White Oak River

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White Oak River
Country United States
Basin
Main source North Carolina
River mouth Atlantic Ocean
Physical characteristics
Length 40 mi (64 km)

The White Oak River is a blackwater river, approximately 40 mi (64 km) long, on the coastal plain of southeast North Carolina in the United States. It empties in the Atlantic Ocean.

Course[edit]

It rises in the White Oak Pocosin in northern Onslow County and southern Jones County approximately 15 mi (24 km) north of Jacksonville. It flows east, then SSE, along the border between Onslow, Jones and Carteret counties, and forming the western boundary of Croatan National Forest. The lower 10 mi (16 km) of the river is a tidal estuary, approximately 1.6 km wide. It enters the Atlantic at Bogue Sound, then passes between two barrier islands (Bogue Banks and Bear Island) through Bogue Inlet into the open Atlantic at Onslow Bay.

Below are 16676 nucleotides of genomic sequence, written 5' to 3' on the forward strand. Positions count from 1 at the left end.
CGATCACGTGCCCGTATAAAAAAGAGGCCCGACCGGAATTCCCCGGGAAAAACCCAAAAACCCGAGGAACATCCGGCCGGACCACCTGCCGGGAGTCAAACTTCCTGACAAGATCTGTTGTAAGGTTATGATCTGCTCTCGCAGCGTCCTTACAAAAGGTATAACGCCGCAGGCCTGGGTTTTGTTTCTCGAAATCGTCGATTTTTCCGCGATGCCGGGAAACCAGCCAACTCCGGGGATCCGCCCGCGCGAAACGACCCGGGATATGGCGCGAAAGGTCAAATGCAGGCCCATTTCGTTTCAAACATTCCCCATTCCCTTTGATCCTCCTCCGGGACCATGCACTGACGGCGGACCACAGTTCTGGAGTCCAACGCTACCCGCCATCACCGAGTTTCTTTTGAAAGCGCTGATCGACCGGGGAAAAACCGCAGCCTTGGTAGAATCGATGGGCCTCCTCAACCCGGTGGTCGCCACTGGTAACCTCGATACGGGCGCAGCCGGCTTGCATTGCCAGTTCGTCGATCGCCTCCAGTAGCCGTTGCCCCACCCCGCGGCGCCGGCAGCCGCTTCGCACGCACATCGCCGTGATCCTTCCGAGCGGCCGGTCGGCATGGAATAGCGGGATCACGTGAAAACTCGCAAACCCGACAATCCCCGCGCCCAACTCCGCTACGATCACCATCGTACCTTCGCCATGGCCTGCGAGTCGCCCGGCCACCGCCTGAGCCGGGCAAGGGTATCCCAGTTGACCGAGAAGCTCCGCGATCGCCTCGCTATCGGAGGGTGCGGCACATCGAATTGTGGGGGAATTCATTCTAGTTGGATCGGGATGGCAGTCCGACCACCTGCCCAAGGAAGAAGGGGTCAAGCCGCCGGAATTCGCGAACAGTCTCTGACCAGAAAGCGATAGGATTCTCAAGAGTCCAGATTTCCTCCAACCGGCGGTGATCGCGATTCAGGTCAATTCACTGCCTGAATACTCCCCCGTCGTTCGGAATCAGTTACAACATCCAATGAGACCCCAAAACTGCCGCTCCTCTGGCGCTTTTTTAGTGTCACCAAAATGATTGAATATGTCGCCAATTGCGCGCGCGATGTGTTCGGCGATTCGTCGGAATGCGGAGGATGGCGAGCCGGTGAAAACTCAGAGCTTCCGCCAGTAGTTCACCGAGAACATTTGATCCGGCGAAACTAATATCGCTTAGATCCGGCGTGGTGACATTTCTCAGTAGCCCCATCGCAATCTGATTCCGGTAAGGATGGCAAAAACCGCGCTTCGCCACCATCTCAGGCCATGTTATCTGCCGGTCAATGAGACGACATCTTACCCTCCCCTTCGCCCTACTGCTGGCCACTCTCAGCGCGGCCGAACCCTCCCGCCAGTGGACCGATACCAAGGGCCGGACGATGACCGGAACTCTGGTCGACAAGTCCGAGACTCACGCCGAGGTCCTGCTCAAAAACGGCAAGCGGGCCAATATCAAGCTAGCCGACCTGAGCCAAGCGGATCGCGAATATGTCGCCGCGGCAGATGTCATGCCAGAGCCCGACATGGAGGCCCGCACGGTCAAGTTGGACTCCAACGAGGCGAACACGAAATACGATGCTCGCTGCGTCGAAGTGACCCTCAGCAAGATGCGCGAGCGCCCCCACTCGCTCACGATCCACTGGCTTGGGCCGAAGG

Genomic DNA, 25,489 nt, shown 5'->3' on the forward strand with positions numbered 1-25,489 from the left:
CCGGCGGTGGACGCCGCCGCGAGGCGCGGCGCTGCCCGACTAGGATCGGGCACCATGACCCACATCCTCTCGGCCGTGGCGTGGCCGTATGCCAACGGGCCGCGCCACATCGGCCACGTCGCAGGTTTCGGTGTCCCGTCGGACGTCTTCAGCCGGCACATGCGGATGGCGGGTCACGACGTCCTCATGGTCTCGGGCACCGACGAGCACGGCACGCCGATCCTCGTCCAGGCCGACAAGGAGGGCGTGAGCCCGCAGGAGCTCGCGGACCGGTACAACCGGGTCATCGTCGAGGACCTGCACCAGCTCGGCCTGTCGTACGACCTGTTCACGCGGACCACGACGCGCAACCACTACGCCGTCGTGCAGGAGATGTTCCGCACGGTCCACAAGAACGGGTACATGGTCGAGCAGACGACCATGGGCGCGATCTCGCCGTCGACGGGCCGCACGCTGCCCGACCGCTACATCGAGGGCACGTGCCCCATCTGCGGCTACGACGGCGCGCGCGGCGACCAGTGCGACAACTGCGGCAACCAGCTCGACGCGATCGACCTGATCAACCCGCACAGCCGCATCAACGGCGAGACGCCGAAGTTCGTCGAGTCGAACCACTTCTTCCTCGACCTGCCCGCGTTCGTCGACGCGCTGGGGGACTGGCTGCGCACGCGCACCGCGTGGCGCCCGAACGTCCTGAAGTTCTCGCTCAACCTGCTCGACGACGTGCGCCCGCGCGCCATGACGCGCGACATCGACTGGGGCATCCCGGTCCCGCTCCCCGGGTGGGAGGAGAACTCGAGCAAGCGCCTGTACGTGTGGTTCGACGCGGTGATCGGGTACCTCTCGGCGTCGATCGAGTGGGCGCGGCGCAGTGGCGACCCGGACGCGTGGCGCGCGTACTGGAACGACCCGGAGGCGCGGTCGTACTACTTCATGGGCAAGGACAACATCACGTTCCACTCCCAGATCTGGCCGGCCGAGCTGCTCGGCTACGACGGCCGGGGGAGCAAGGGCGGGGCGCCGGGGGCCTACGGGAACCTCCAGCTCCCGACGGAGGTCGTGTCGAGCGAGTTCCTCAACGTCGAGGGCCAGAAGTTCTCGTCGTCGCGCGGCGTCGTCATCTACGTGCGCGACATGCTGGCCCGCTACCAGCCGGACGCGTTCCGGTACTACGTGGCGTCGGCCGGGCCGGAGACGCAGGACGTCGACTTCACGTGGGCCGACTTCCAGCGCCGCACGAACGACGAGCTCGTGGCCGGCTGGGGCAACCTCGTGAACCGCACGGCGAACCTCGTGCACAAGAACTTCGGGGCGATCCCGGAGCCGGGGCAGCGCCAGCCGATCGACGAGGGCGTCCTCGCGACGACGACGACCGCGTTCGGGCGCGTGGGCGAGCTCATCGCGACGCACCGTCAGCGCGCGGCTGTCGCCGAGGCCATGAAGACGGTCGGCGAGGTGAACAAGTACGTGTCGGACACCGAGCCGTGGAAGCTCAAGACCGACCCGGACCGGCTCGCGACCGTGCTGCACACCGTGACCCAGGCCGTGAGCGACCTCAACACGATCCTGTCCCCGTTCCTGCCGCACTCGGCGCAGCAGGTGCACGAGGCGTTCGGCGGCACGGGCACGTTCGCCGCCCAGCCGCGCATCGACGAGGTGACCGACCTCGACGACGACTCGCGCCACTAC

Habitat[edit]

The White Oak River runs through a variety of habitats including swamps, hardwood forests, and salt marsh flats. A wide variety of wildlife can be found in and around the river and its smaller river feeders. These creeks provide safe havens for many small animals such as, fish, snakes, frogs and many more animal as well as plant life. Along the river, there are reports of bald cypress trees over one thousand years of age. Many alligators can be found along the river. In 2016, scientists from Uppsala University reported a new class of microorganisms with rare chemosynthetic properties, Hadesarchaea, living in hot, low-oxygen environments near White Oak River.[1][2]

See also[edit]

External links[edit]

References[edit]

  1. ^ Atherton, Matt (February 15, 2016). "God of the underworld microbes Hadesarchaea discovered living on toxic gas deep below Yellowstone hot springs". IB Times. Retrieved February 25, 2016. 
  2. ^ Baker, Brett J.; Saw, Jimmy H.; Lind, Anders E.; Lazar, Cassandra Sara; Hinrichs, Kai-Uwe; Teske, Andreas P.; Ettema, Thijs J.G. (February 16, 2016). "Genomic inference of the metabolism of cosmopolitan subsurface Archaea, Hadesarchaea". Nature Microbiology. 1. doi:10.1038/nmicrobiol.2016.2. Retrieved February 25, 2016.